Whales may be the most massive creatures in the world, but the longest animals are siphonophores. Some, like the Portuguese man of war, are among the most venomous.
Siphonophores are gelatinous, planktonic organisms – relatives of jellyfish,anemones, and corals, in the family of cnidarians.
Like corals, siphonophores form colonies. Corals are made of identical bodies, but siphonophores have many specialized bodies – called zoids – all genetically identical, developing from a single embryo.
Strung together by a stolon, a kind of umbilical chord, different bodies or zoids have specific functions: feeding, reproduction or movement. Gastrozoids – the bodies of siphonophores – spread long tentacles studded with stinging cells.These arms bring food to giant mouths and stomach organs that swallow and digest prey, nourishing the entire colony through the stolon.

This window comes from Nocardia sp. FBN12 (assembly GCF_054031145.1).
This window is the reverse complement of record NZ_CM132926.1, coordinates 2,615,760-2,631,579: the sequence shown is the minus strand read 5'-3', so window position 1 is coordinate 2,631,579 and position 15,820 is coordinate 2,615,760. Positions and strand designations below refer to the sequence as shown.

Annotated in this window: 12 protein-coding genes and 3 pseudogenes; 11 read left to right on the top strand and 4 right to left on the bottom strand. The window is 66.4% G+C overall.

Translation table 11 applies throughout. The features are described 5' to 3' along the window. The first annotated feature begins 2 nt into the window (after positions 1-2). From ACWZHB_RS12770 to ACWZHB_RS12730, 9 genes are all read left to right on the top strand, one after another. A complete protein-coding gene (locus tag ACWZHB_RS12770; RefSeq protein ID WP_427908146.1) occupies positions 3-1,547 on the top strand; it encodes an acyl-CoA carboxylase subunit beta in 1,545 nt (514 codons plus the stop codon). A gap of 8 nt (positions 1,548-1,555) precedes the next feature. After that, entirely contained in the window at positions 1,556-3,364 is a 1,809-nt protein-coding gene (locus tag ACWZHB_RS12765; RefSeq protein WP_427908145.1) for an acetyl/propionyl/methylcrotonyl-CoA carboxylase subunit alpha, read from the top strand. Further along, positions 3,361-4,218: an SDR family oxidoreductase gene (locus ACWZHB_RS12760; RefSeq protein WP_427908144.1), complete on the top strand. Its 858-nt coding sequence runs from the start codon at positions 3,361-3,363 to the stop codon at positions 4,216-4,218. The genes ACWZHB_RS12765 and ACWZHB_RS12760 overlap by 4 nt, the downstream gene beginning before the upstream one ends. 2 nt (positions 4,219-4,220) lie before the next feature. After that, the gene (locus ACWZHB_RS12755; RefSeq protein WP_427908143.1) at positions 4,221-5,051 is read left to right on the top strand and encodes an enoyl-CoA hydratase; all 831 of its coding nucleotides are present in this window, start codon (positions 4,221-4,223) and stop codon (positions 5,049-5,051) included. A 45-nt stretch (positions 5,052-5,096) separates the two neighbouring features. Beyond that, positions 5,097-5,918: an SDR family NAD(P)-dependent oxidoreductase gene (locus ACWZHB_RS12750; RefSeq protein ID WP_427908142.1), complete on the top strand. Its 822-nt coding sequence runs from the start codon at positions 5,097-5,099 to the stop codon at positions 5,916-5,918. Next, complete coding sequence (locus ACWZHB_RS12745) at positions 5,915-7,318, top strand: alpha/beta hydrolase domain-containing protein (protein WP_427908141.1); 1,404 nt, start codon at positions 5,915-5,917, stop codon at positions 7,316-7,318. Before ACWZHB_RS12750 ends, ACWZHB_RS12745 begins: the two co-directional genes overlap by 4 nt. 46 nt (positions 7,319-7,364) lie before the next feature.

At one end of the stolon, muscular nectophores propel the colony in search of food. Catching shrimp and even fish, siphonophores deploy thousands ofstinging tentacles into a perfect net.
Bodies are added within colonies by budding, but new colonies are produced sexually. Male and female gonozoids expel eggs and sperm packaged in little sacs. In the open sea, a chemical released by eggs attracts the sperm. Amazingly,sperm find their way to drifting eggs and dance briskly around thefertilization site. Once fertilized, the egg becomes an embryo, which soon buds its first zoid.